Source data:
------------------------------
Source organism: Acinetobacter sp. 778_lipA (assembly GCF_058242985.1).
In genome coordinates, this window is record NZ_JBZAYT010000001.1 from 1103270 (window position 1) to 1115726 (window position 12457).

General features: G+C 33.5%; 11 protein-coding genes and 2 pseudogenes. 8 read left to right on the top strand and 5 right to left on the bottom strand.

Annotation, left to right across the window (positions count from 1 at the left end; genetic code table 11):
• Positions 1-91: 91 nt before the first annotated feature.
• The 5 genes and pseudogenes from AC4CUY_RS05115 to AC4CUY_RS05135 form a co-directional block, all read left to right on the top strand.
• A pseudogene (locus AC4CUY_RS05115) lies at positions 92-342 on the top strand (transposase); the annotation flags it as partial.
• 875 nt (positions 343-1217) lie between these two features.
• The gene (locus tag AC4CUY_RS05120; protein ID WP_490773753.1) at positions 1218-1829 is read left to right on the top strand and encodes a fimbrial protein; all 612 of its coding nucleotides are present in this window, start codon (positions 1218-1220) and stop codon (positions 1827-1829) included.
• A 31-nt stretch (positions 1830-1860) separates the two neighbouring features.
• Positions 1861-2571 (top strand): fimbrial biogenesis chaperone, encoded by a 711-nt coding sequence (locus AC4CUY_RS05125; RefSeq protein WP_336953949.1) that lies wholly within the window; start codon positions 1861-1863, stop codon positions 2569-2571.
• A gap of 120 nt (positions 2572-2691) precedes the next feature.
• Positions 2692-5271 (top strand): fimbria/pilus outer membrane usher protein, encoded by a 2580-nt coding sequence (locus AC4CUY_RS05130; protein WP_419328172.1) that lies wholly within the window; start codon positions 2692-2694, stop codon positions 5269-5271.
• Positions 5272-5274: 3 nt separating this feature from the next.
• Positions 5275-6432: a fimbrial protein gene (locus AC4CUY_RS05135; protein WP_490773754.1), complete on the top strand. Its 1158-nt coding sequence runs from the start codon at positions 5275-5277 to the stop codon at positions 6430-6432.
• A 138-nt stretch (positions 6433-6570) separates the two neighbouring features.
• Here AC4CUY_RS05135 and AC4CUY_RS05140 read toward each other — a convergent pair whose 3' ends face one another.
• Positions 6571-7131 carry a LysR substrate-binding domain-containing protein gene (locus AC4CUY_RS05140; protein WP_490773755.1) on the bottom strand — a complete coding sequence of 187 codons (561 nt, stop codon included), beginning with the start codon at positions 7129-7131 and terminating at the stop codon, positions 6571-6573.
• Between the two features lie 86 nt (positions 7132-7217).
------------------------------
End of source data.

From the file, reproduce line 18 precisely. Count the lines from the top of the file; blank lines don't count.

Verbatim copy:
• Positions 6571-7131 carry a LysR substrate-binding domain-containing protein gene (locus AC4CUY_RS05140; protein WP_490773755.1) on the bottom strand — a complete coding sequence of 187 codons (561 nt, stop codon included), beginning with the start codon at positions 7129-7131 and terminating at the stop codon, positions 6571-6573.